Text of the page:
This post may be of interest to those wanting to know about what key research in PSP and MSA has taken place in the last few years, and what research is ongoing or recruiting.
This review article on PSP and MSA clinical trials was just published last week. The article is written for MSA and PSP researchers, explaining how trials since 2013 have been conducted and highlighting priority areas for future therapeutic research. The lead author is Werner Poewe, MD, an Austrian physician and researcher. I believe at the most recent Movement Disorder Society meeting in San Diego, he led a discussion with MSA researchers. Perhaps he reviewed his article at the meeting.
The article notes that an earlier study of riluzole in MSA and PSP proved the feasibility of conducting large controlled trials in these two disorders. And the study validated disease-specific rating scales for MSA and PSP. Nearly 800 subjects were enrolled in that study. The results, published in 2009, were negative for the medication itself.
But that large riluzole study kicked off other trials — two large clinical trials in MSA (rasagiline, rifampicin) and two large clinical trials in PSP (tideglusib, davunetide). Those four trials failed as well. The authors describes those trials in detail.
The article lists all of the other trials conducted since 2013 in PSP and MSA, whether results were published or not. These include a lithium trial in MSA, two droxidopa trials in MSA, a fluoxetine trial in MSA (unpublished), a high-dose CoQ10 trial (2400mg/day) in PSP, and a valproic acid trial in PSP (unpublished). Unfortunately one rasagiline study in PSP failed to enroll the necessary number of participants.
Though the therapeutic agents being tested in these trials failed, the studies themselves “have made important contributions to our ability to refine designs in future clinical studies targeting these conditions. As a whole they have shown that enrolling sufficient numbers of patients into trials of the less common forms of degenerative parkinsonism is feasible and that this can be accomplished within reasonable time frames.”
The authors note that despite recent trials in PSP and MSA, “there is still a profound lack of symptomatic trials for these disorders.”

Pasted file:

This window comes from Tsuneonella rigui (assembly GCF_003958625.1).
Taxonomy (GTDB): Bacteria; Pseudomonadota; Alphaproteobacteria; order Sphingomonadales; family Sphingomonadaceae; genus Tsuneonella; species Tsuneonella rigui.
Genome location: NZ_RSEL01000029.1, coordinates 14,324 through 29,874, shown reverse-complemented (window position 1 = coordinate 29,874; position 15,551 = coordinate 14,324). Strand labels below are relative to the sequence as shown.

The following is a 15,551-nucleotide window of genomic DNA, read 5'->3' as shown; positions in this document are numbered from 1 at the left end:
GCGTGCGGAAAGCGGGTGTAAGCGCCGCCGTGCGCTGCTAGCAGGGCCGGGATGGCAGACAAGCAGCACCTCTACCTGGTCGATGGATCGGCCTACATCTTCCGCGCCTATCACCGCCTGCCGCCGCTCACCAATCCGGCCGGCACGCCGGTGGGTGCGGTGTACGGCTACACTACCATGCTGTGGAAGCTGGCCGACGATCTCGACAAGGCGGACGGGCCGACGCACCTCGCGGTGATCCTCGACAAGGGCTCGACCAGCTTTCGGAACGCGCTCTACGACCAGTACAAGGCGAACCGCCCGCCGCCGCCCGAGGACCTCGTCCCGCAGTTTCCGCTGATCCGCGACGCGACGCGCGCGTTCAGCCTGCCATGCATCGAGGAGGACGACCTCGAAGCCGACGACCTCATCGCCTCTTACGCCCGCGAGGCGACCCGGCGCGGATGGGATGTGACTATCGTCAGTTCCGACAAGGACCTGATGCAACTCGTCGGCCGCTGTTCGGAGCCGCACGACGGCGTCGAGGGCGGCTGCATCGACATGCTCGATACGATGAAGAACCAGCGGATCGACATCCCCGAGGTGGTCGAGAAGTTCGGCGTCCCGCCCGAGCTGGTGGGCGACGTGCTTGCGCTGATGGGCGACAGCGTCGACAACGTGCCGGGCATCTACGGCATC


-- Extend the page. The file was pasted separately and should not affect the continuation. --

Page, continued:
The authors state: “Although autonomic dysfunction is a key driver of disability in MSA, new drugs to treat OH, such as droxidopa, have not been tested in trials specifically enrolling MSA cases only. Likewise, none of the non-pharmacological measures such as exercise-based approaches that are a central part of palliative therapy for patients with MSA or PSP have been tested in properly designed clinical trials.”
The authors call for future research to address two main areas of need: “improving symptomatic control, independence and well-being of patients by symptomatic interventions, and altering the course of disease by interfering with the mechanisms underlying progressive neurological impairment and disability.”
In case you are interested in exploring the ongoing trials or trials not yet recruiting in MSA and PSP, see the following list: (If a trial is recruiting, I’ve listed the NIH clinical trial number so that you can look up info on clinicaltrials.gov)
- two for droxidopa (one recruiting, NCT02071459, and one isn’t)
- autologous mesenchymal stem cells (not recruiting)
- EGCG – a green tea extract (recruiting, NCT02008721)
- water/peudoephedrine (recruiting, NCT02149901)
- AFFITOPE – active immunization against alpha-synuclein (recruiting, NCT02270489),
nebivolol (not recruiting)
- AZD3241 (the paper says not recruiting but it’s now recruiting, NCT02388295)
- bone marrow stem cell therapy (ongoing, NCT01824121)
- TPI-287 (ongoing, NCT02133846)
I think most of you will want to stop reading here. Below, I’ve provided the abstract.
Movement Disorders. 2015 Jul 30.
Therapeutic advances in multiple system atrophy and progressive supranuclear palsy.
Poewe W, Mahlknecht P, Krismer F.
Multiple system atrophy (MSA) and progressive supranuclear palsy (PSP) are relentlessly progressive neurodegenerative diseases leading to severe disability and ultimately death within less than 10 y. Despite increasing efforts in basic and clinical research, effective therapies for these atypical parkinsonian disorders are lacking. Although earlier small clinical studies in MSA and PSP mainly focused on symptomatic treatment, advances in the understanding of the molecular underpinnings of these diseases and in the search for biomarkers have paved the way for the first large and well-designed clinical trials aiming at disease modification. Targets of intervention in these trials have included α-synuclein inclusion pathology in the case of MSA and tau-related mechanisms in PSP. Since 2013, four large randomized, placebo-controlled, double-blind disease-modification trials have been completed and published, using rasagiline (MSA), rifampicin (MSA), tideglusib (PSP), or davunetide (PSP). All of these failed to demonstrate signal efficacy with regard to the primary outcome measures. In addition, two randomized, placebo-controlled, double-blind trials have studied the efficacy of droxidopa in the symptomatic treatment of neurogenic orthostatic hypotension, including patients with MSA, with positive results in one trial. This review summarizes the design and the outcomes of these and other smaller trials published since 2013 and attempts to highlight priority areas of future therapeutic research in MSA and PSP.
© 2015 International Parkinson and Movement Disorder Society.